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Thursday, 10 March 1966

What I have said hitherto applies to the whole of our foreign policy. I want now to trace the application of this policy in

Asia. We do not imagine for a moment that we or any other power can turn back history or cancel the changes taking place in Asia. We have carried out for many years past, both under my distinguished predecessors and in my own term of office, a policy that respects the neutrality of those who choose to be neutral and respects the sovereignty and independence of all Asian powers. 1 believe that this side of our policy has shown some considerable success. We value today the regard and respect of our Asian neighbours and their co-operation in various common enterprises.

We want to see an Asia free from fear and insecurity in which the independent nations will be able to develop for themselves the kind of society and the forms of government that they believe are best suited to themselves, where human welfare can be advanced more rapidly, and where economic progress will strengthen the me :ns by which each country will be able to support its own independence. We want to see the conditions in which such free and prosperous nations will be able by their own decision to co-operate more fully in measures for common welfare and security. This means that it must be an Asia free from the domination of any single great power and safe from the persistent subversion of a communism which is being used deliberately as an instrument of imperialist power.

It is plain that a foreign policy of this kind requires Australia to know as much as it is humanly possible to know about the facts of Asia, to enter as closely as it is humanly possible to enter into friendly contact with the peoples of Asia and to study with a clear vision all the facts we gather and to maintain in friendliness all the associations we form.

Our whole interest as Australians is in the advance of all the peoples of this region to a new and brighter future of freedom, independence and opportunity. What threatens this freedom and independence and what dims their hope for the future is the dread of domination by the new imperialism of China and the throttling grip of Communist aggressors, lt is the Communists who have themselves announced their plans. Are these so-called liberation fronts - the National Liberation Front of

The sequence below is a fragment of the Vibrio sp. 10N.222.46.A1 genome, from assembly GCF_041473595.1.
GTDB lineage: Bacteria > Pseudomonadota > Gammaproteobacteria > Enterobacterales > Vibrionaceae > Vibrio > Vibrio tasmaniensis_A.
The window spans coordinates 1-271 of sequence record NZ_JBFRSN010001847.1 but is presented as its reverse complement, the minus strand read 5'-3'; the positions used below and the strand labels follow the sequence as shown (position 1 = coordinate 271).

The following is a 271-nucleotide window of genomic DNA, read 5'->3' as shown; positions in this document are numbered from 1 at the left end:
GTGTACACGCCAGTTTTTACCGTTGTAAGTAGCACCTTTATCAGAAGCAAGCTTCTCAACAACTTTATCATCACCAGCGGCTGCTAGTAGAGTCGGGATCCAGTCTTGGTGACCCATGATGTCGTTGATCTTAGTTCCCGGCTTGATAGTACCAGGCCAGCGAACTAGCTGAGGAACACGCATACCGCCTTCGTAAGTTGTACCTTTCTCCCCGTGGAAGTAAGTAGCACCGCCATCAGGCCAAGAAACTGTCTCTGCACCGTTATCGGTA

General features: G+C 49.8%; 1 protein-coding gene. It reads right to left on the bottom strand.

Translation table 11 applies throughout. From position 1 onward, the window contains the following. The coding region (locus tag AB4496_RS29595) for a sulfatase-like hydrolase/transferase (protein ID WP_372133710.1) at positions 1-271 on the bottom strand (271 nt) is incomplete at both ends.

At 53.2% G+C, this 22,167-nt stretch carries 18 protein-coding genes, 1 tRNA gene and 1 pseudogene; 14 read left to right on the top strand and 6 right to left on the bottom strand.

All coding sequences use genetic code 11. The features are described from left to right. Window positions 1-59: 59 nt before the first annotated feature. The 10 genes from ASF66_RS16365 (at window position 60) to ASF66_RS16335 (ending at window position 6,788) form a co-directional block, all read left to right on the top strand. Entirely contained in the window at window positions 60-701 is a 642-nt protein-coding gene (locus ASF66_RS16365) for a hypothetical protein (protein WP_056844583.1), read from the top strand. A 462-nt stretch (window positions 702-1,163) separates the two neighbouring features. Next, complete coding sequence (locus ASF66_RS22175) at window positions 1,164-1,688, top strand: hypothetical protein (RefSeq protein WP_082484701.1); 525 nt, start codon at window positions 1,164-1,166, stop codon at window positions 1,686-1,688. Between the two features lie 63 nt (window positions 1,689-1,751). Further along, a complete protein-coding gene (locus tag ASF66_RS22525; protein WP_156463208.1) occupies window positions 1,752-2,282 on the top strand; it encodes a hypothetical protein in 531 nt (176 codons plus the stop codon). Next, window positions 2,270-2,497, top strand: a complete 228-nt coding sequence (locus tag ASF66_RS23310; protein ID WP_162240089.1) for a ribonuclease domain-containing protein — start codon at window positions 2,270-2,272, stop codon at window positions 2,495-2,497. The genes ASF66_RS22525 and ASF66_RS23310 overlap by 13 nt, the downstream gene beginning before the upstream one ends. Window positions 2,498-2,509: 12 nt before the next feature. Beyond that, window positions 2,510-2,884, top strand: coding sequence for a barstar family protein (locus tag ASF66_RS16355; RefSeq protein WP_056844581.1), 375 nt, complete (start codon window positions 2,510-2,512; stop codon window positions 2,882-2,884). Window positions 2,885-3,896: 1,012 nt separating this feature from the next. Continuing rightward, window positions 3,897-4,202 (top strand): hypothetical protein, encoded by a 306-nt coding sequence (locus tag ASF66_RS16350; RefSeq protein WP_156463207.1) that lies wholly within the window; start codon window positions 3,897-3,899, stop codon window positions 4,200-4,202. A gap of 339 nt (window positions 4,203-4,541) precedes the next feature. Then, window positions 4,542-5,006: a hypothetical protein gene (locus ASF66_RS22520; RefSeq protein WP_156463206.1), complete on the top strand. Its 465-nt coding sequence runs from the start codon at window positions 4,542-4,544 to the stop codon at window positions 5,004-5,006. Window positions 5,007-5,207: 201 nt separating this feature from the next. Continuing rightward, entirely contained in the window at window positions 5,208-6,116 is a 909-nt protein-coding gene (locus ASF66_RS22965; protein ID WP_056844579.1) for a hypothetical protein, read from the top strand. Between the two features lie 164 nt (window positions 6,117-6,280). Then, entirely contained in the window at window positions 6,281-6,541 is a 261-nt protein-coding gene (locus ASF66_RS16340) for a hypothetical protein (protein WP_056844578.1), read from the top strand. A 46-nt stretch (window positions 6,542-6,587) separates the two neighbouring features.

Vietnam, the Malaysian Liberation Front or the Thailand Liberation Front, all of whom have lodging and blessing in Peking - created to ensure that the peoples of Asia will be free to choose for themselves? Of course not. They have been formed and dedicated to the purpose of bringing these countries, without free choice, under Communist rule. Marshal Ky, Prime Minister of South Vietnam, spoke the plain truth when he spoke of the National Enslavement Front.

The story favoured by the Communists gives a false picture of Asia today. We are not engaged in the rearguard struggle of a doomed colonialism. We are taking part in the establishment of conditions which allow independent nations to exist and prosper in Asia. Free Asia needs the reinforcement of the free world. It was essentially Western power, allied with the growth of South Korean strength, that successfully repelled Communist aggression in Korea - so successfully in fact that the Government of the Republic of Korea is today able to contribute substantial forces for the defence of South Vietnam. It was the British military presence in the Malaysia-Singapore area, with help from Australia and New Zealand, that helped Malaya to overcome the challenge of the Communist terrorists. It is this same military strength which is helping Malaysia to resist Indonesian confrontation, despite all the psychological and political devices used in the confrontation campaign to undermine the will of the Malaysian people. Britain's presence in the MalaysiaSingapore area continues to exercise its historic role in stabilising the area, and it is sanctioned by the consent and goodwill of the people of Malaysia and Singapore. Japan and the Philippines have freely negotiated defence treaties with the United States which recognize that their national security is linked to' the power of the United States. The central issue, common to all these situations, is that the freedom and independence that the nations of Asia have won with the end of the colonial era can be preserved and that they can choose their own future.

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